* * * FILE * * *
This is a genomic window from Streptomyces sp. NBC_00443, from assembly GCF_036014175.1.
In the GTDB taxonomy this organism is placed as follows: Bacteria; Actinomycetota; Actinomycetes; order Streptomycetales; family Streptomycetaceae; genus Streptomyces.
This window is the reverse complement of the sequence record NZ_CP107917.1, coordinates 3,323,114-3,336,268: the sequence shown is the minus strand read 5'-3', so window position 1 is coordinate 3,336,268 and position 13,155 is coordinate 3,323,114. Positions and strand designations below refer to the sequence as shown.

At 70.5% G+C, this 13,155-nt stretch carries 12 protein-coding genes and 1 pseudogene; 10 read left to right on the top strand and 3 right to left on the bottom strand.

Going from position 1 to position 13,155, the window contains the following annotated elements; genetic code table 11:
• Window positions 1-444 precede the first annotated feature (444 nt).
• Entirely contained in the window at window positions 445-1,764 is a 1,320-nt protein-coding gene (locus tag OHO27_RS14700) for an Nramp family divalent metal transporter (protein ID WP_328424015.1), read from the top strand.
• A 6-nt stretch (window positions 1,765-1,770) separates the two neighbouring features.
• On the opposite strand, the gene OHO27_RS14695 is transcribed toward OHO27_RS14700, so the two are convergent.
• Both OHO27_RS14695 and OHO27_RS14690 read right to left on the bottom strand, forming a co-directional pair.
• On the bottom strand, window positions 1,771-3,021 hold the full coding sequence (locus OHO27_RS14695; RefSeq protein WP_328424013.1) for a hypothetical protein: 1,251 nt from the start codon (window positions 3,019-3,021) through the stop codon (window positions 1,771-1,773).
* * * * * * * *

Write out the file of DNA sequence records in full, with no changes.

This is a genomic window from Streptomyces sp. NBC_00443, from assembly GCF_036014175.1.
In the GTDB taxonomy this organism is placed as follows: Bacteria; Actinomycetota; Actinomycetes; order Streptomycetales; family Streptomycetaceae; genus Streptomyces.
This window is the reverse complement of the sequence record NZ_CP107917.1, coordinates 3,323,114-3,336,268: the sequence shown is the minus strand read 5'-3', so window position 1 is coordinate 3,336,268 and position 13,155 is coordinate 3,323,114. Positions and strand designations below refer to the sequence as shown.

At 70.5% G+C, this 13,155-nt stretch carries 12 protein-coding genes and 1 pseudogene; 10 read left to right on the top strand and 3 right to left on the bottom strand.

Going from position 1 to position 13,155, the window contains the following annotated elements; genetic code table 11:
• Window positions 1-444 precede the first annotated feature (444 nt).
• Entirely contained in the window at window positions 445-1,764 is a 1,320-nt protein-coding gene (locus tag OHO27_RS14700) for an Nramp family divalent metal transporter (protein ID WP_328424015.1), read from the top strand.
• A 6-nt stretch (window positions 1,765-1,770) separates the two neighbouring features.
• On the opposite strand, the gene OHO27_RS14695 is transcribed toward OHO27_RS14700, so the two are convergent.
• Both OHO27_RS14695 and OHO27_RS14690 read right to left on the bottom strand, forming a co-directional pair.
• On the bottom strand, window positions 1,771-3,021 hold the full coding sequence (locus OHO27_RS14695; RefSeq protein WP_328424013.1) for a hypothetical protein: 1,251 nt from the start codon (window positions 3,019-3,021) through the stop codon (window positions 1,771-1,773).